Posted on January 25, 2007 by Aun
Sean preparing Prarie Oysters
Several weeks ago, S and I attended a pretty extraordinary dinner. It was a private affair, held at the house of a friend of a friend. Our meal was prepared by two chefs. Upon arrival, we were asked to select one of three cocktails, a blood and sand (scotch, orange juice, white vermouth, cherry marnier), a white velveteen (frangelico, white cranberry, vodka) or a Georgia mint julep (mint, cognac, apricot liqueur). After our (very strong but tasty) drinks, we were presented with menus that got our juices flowing. Dinner was going to be a 13 course affair with what looked like some pretty complex dishes. A meal like this would have impressed S and me no matter who was cooking. But given that the two chefs were teen boys, we were pretty much gobsmacked.
Borthers Jonathan and Sean Gwee, aged 18 and 15 respectively, are both articulate, polite, and obviously intelligent. They’re also serious foodies. When we met, Jonathan was half-way through reading Harold McGee’s On Food and Cooking: The Science and Lore of the Kitchen. Younger bro Sean was working his way through Hervé This’ Molecular Gastronomy. Now, I have both books. I’ve gotten through maybe a chapter of McGee’s and haven’t even opened This’ work yet. And while I do intend to get to them one day, I will admit that both books are a tad intimidating.
The brothers Gwee have been cooking for years. Jonathan is most interested in pastry and dessert while Sean is into preparing meaty main courses. Last year, at the urging of family and friends, the brothers began to offer ridiculously well-priced, private degustation dinners.
Jonathan serving lemon foam
Here’s the menu they served us, as written on their menu: Paté, chicken and duck livers with roasted butternut squash; Reduction of Salad, roast parsnip with thyme sauce, roast shallot with parmesan wafer, tomato jam with garlic crouton; Garlic Velouté, browned garlic soup; Prairie Oyster, raw egg with worcestershire sauce; Deconstructed Pork Belly, roasted salt pork, pork crackling and granny smith with demerera sugar sorbet; Risotto, flavoured with black olive and topped with buffalo mozzarella; Lemon, palate cleansing foam; Lamb, seared loin with pan fried gnocchi and red wine reduction; Beef, roast tenderloin glazed with marmalade accompanied by roots anna; Panna Cotta, with candied flower petals; Cannoli, filled with mascarpone and brandied cherries; Thyme, thyme ice-cream; and Chocolate, Valrhona Araguani chantilly. The food was impressive. It was executed confidently and deftly.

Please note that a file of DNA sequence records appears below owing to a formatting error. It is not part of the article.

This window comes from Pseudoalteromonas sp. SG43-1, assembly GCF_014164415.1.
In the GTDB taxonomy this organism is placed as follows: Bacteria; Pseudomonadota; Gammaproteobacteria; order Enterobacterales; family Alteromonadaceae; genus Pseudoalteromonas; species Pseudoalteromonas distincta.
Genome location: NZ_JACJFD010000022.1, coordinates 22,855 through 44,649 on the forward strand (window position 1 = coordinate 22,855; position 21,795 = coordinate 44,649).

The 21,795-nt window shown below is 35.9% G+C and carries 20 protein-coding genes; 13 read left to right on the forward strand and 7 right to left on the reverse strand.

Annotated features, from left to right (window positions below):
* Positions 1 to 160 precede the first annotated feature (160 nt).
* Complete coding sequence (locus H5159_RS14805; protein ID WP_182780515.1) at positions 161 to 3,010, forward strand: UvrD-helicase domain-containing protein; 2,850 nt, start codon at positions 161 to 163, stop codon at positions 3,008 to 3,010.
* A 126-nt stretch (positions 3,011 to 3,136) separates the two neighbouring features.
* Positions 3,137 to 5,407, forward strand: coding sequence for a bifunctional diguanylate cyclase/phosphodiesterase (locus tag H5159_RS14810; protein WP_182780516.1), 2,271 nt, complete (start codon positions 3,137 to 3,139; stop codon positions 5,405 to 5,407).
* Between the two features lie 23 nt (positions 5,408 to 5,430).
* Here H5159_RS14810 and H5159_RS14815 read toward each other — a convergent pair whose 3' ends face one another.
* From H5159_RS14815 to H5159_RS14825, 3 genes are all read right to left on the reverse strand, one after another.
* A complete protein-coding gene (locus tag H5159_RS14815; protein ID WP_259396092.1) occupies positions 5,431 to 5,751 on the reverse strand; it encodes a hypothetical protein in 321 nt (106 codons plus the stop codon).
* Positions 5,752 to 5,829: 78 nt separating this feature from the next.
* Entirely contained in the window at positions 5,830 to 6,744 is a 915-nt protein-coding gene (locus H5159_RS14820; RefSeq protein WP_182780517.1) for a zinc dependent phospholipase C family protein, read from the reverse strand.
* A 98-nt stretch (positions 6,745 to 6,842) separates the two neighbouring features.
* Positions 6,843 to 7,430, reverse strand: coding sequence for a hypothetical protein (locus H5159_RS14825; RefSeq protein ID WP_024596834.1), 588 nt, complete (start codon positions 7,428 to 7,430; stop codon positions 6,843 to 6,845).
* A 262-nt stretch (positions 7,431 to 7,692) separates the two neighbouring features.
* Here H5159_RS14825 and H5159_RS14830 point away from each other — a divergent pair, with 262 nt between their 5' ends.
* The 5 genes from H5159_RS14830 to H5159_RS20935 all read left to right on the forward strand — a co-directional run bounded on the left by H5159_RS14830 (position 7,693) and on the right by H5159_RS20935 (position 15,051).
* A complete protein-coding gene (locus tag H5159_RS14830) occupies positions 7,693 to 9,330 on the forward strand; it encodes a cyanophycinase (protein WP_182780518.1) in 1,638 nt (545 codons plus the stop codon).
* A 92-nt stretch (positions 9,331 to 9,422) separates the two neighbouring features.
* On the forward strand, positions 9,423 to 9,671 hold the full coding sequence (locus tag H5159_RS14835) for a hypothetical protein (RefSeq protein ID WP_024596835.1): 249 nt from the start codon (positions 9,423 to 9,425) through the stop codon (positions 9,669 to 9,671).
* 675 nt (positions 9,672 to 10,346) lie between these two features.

It was also presented with a good dose of humour. S and I were a little curious about the brothers’ “Prarie Oyster”. It’s not that normal to serve your guests a hangover cure composed of raw egg at a dinner party. Younger brother Sean, assisted by a friend, brought out the raw eggs, a dozen glasses and a squeeze bottle of Worcesterchire sauce. He explained the origins of the Prarie Oyster while preparing each one — essentially transferring each egg into a glass and squeezing the sauce over. He also advised us to bite into the yolk; it was the only way to appreciate the dish’s flavours. When I did, I couldn’t help but smile. The brothers had served us a mango-flavored version of Ferran Adria’s very famous skinless ravioli, sauced with caramel. It was a cheeky, amusing, and impressive course. The boys are clearly fans of Adria and his peers. The “Chocolate” course turned out to be Adria’s Frozen Chocolate Air (they found the recipe on the awesome Hungry in Hogtown. It was delicious. I couldn’t believe how tasty, rich yet clean it was on the palate. The “Lemon” course was a yummy lemon foam.
My own personal favourite courses, besides the Chocolate, were the lamb with gnocchi, the panna cotta and the cannoli. I was particular impressed with Jonathan’s cannoli shells. They were among the best I’ve ever eaten. Unfortunately, Jonathan is currently stuck in Basic Military Training, so the boys’ private dining services have been put on hold for a while. When I last spoke with them, they said they might offer some mid-year and again at the end of the year. If you want more information, you can email them at firstname.lastname@example.org (for Jonathan) and email@example.com (for Sean).